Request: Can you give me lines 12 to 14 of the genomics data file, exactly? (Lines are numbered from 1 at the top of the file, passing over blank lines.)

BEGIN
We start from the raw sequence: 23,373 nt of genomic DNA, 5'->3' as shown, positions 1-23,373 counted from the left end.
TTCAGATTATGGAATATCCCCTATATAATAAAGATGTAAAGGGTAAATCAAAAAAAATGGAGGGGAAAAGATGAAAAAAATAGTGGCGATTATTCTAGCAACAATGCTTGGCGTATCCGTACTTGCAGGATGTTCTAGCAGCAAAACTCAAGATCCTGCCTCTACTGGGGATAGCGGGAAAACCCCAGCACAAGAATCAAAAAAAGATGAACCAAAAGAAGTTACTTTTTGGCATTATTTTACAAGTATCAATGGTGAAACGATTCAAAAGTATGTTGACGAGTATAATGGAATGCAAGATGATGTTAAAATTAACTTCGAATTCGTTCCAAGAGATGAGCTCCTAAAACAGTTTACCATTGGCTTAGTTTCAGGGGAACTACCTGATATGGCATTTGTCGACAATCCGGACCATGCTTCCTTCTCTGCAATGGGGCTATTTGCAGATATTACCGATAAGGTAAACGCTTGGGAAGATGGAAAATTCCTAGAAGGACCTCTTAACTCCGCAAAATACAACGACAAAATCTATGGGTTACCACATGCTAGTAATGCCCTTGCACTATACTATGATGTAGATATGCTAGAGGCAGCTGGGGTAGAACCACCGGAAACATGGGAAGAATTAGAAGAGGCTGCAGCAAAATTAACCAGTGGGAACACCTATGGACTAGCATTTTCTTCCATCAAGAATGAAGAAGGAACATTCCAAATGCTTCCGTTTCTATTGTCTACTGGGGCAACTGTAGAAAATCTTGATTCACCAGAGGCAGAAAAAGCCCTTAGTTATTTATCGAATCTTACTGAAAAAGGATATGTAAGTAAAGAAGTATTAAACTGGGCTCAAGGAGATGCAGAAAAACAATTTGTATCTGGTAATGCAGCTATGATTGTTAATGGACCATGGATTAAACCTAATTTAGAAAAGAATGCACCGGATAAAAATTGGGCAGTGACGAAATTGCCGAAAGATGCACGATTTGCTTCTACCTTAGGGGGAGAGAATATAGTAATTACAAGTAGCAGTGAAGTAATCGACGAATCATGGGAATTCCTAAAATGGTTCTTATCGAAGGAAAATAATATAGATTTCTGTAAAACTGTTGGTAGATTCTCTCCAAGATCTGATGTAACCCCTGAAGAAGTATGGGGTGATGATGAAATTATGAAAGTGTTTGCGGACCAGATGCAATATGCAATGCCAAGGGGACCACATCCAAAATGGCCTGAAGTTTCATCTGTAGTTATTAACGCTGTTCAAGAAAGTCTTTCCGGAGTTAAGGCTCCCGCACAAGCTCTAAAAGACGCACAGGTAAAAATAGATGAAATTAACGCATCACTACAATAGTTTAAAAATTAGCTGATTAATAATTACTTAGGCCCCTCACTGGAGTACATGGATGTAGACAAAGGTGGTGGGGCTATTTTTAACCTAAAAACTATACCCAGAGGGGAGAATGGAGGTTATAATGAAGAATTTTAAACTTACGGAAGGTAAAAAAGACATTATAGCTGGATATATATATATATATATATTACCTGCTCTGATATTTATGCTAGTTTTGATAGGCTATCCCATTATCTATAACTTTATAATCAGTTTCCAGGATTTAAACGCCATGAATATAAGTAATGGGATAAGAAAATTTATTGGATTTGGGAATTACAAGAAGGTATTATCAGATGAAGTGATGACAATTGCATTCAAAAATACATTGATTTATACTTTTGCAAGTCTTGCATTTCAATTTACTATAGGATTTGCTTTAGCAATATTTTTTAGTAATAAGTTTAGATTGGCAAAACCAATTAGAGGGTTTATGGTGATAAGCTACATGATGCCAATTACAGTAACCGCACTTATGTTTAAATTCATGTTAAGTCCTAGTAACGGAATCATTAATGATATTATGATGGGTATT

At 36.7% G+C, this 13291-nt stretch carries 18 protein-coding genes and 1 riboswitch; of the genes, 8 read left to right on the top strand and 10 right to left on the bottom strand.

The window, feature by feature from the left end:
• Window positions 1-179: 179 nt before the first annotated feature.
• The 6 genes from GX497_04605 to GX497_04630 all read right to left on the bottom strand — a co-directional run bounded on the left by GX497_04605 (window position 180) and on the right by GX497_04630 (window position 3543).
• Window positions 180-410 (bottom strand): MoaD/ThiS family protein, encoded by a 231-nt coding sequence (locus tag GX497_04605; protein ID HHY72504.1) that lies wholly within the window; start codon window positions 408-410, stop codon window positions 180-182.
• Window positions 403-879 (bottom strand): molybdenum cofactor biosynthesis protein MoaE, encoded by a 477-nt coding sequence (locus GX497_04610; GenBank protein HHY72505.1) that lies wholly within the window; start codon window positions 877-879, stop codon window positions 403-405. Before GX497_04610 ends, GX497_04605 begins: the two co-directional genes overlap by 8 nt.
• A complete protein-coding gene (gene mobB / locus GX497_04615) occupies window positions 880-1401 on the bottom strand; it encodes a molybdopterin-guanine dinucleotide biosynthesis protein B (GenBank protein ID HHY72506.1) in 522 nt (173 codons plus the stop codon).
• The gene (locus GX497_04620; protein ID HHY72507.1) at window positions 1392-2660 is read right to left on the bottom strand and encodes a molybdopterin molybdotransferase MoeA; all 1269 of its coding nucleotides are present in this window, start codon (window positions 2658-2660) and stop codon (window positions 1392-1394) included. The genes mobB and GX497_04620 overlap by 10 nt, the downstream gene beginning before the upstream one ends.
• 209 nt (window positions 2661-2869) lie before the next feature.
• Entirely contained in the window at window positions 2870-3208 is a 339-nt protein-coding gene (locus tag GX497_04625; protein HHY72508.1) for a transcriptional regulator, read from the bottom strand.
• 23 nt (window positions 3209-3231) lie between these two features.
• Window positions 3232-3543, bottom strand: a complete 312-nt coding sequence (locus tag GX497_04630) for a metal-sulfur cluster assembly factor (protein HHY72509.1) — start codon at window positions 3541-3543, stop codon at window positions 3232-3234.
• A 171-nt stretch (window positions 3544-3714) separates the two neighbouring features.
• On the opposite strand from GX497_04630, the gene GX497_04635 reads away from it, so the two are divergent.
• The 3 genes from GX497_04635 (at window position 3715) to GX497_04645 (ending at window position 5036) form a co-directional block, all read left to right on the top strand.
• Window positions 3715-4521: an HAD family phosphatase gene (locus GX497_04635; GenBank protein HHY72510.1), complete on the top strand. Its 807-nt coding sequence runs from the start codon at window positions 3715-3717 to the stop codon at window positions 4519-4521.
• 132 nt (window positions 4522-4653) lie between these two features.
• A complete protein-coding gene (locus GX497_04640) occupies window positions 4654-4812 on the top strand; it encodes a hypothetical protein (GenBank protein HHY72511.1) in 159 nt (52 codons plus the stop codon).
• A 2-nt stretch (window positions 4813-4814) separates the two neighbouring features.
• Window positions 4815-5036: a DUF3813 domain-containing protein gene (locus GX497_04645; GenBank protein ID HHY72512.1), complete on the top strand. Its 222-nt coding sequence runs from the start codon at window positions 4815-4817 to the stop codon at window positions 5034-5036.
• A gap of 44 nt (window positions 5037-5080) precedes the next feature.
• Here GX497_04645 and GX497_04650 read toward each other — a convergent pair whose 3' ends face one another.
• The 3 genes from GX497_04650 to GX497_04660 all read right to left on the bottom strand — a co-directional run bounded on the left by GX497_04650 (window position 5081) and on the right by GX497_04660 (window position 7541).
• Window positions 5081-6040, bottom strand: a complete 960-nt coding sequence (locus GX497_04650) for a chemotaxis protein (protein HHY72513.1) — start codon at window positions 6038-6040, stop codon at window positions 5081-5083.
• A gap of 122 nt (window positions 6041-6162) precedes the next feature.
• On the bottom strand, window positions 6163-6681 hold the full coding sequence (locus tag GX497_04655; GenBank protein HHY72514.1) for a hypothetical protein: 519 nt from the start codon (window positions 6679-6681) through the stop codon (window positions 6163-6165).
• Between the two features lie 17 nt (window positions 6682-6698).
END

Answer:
• Entirely contained in the window at window positions 2870-3208 is a 339-nt protein-coding gene (locus tag GX497_04625; protein HHY72508.1) for a transcriptional regulator, read from the bottom strand.
• 23 nt (window positions 3209-3231) lie between these two features.
• Window positions 3232-3543, bottom strand: a complete 312-nt coding sequence (locus tag GX497_04630) for a metal-sulfur cluster assembly factor (protein HHY72509.1) — start codon at window positions 3541-3543, stop codon at window positions 3232-3234.